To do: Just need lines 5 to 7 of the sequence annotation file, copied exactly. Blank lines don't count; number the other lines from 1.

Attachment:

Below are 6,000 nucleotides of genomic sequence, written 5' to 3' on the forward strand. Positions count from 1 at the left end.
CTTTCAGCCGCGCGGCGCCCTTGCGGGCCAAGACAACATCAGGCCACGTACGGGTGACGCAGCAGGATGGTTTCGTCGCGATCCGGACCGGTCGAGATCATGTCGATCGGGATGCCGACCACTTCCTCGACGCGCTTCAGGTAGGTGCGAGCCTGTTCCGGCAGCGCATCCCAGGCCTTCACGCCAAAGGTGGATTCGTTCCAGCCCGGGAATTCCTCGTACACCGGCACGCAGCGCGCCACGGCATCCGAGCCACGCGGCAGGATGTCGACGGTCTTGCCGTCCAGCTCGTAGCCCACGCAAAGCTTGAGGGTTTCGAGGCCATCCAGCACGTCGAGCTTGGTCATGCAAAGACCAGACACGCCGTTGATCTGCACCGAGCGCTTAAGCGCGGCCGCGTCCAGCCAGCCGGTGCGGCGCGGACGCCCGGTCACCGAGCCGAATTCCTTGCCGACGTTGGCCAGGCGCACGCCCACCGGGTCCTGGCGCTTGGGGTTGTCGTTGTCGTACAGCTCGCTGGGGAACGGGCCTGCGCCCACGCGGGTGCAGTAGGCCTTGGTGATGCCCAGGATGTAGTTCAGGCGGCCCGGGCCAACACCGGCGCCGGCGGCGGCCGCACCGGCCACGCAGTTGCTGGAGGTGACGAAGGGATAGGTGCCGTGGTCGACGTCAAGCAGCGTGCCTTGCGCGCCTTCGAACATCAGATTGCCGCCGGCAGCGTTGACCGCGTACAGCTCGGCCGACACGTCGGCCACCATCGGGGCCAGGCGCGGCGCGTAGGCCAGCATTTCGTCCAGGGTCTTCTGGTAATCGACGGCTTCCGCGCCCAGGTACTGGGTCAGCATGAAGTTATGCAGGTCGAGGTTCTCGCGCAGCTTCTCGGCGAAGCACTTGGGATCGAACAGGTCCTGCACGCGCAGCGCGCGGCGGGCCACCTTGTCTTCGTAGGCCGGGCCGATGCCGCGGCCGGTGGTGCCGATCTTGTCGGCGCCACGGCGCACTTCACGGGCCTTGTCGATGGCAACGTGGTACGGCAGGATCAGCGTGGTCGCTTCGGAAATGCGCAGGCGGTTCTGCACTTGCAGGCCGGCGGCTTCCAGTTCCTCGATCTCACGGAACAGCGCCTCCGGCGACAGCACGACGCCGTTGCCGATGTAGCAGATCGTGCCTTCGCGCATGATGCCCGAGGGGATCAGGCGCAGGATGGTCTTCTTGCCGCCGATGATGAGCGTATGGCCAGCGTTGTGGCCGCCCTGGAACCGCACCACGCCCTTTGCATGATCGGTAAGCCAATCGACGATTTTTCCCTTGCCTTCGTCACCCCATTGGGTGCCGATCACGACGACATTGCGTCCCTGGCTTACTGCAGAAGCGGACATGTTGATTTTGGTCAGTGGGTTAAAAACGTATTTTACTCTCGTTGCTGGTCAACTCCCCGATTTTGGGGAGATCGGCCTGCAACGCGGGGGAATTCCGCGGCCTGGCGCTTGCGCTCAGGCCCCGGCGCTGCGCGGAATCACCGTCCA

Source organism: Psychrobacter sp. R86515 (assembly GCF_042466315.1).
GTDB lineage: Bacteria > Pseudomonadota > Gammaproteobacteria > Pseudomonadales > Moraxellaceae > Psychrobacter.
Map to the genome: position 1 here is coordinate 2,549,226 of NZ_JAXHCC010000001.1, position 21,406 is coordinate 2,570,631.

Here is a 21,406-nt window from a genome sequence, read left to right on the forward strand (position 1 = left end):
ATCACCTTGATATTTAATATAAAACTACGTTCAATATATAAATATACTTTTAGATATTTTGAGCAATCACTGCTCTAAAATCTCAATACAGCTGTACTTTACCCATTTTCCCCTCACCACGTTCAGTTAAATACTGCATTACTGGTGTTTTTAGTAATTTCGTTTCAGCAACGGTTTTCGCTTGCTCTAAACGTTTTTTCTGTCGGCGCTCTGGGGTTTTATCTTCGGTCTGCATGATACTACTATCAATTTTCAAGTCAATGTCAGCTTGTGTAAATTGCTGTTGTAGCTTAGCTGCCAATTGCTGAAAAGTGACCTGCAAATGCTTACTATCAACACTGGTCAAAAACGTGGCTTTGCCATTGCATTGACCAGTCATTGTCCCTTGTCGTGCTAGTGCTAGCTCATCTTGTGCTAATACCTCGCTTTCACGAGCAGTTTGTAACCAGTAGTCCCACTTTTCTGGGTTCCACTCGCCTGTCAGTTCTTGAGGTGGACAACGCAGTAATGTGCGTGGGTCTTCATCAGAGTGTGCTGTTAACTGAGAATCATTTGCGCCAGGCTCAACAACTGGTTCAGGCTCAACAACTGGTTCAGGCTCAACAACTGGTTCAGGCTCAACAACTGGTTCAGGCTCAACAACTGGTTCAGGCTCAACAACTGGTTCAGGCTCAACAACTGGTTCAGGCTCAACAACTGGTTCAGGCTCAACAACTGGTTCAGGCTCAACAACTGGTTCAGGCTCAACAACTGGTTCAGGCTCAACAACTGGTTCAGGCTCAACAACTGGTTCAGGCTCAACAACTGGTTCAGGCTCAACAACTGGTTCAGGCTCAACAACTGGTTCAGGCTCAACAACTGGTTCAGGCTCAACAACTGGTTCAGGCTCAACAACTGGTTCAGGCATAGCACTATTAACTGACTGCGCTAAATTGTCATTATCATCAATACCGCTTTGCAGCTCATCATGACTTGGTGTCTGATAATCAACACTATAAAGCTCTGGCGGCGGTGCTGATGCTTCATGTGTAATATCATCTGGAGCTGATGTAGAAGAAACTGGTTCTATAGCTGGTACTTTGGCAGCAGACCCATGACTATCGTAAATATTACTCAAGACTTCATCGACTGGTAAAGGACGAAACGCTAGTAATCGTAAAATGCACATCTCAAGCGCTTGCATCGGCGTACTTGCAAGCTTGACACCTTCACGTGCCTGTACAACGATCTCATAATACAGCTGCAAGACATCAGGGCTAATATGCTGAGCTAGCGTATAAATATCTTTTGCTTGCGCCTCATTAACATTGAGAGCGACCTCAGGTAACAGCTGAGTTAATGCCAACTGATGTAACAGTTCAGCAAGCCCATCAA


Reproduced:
Map to the genome: position 1 here is coordinate 2,549,226 of NZ_JAXHCC010000001.1, position 21,406 is coordinate 2,570,631.

Here is a 21,406-nt window from a genome sequence, read left to right on the forward strand (position 1 = left end):
ATCACCTTGATATTTAATATAAAACTACGTTCAATATATAAATATACTTTTAGATATTTTGAGCAATCACTGCTCTAAAATCTCAATACAGCTGTACTTTACCCATTTTCCCCTCACCACGTTCAGTTAAATACTGCATTACTGGTGTTTTTAGTAATTTCGTTTCAGCAACGGTTTTCGCTTGCTCTAAACGTTTTTTCTGTCGGCGCTCTGGGGTTTTATCTTCGGTCTGCATGATACTACTATCAATTTTCAAGTCAATGTCAGCTTGTGTAAATTGCTGTTGTAGCTTAGCTGCCAATTGCTGAAAAGTGACCTGCAAATGCTTACTATCAACACTGGTCAAAAACGTGGCTTTGCCATTGCATTGACCAGTCATTGTCCCTTGTCGTGCTAGTGCTAGCTCATCTTGTGCTAATACCTCGCTTTCACGAGCAGTTTGTAACCAGTAGTCCCACTTTTCTGGGTTCCACTCGCCTGTCAGTTCTTGAGGTGGACAACGCAGTAATGTGCGTGGGTCTTCATCAGAGTGTGCTGTTAACTGAGAATCATTTGCGCCAGGCTCAACAACTGGTTCAGGCTCAACAACTGGTTCAGGCTCAACAACTGGTTCAGGCTCAACAACTGGTTCAGGCTCAACAACTGGTTCAGGCTCAACAACTGGTTCAGGCTCAACAACTGGTTCAGGCTCAACAACTGGTTCAGGCTCAACAACTGGTTCAGGCTCAACAACTGGTTCAGGCTCAACAACTGGTTCAGGCTCAACAACTGGTTCAGGCTCAACAACTGGTTCAGGCTCAACAACTGGTTCAGGCTCAACAACTGGTTCAGGCTCAACAACTGGTTCAGGCTCAACAACTGGTTCAGGCTCAACAACTGGTTCAGGCTCAACAACTGGTTCAGGCATAGCACTATTAACTGACTGCGCTAAATTGTCATTATCATCAATACCGCTTTGCAGCTCATCATGACTTGGTGTCTGATAATCAACACTATAAAGCTCTGGCGGCGGTGCTGATGCTTCATGTGTAATATCATCTGGAGCTGATGTAGAAGAAACTGGTTCTATAGCTGGTACTTTGGCAGCAGACCCATGACTATCGTAAATATTACTCAAGACTTCATCGACTGGTAAAGGACGAAACGCTAGTAATCGTAAAATGCACATCTCAAGCGCTTGCATCGGCGTACTTGCAAGCTTGACACCTTCACGTGCCTGTACAACGATCTCATAATACAGCTGCAAGACATCAGGGCTAATATGCTGAGCTAGCGTATAAATATCTTTTGCTTGCGCCTCATTAACATTGAGAGCGACCTCAGGTAACAGCTGAGTTAATGCCAACTGATGTAACAGTTCAGCAAGCCCATCAA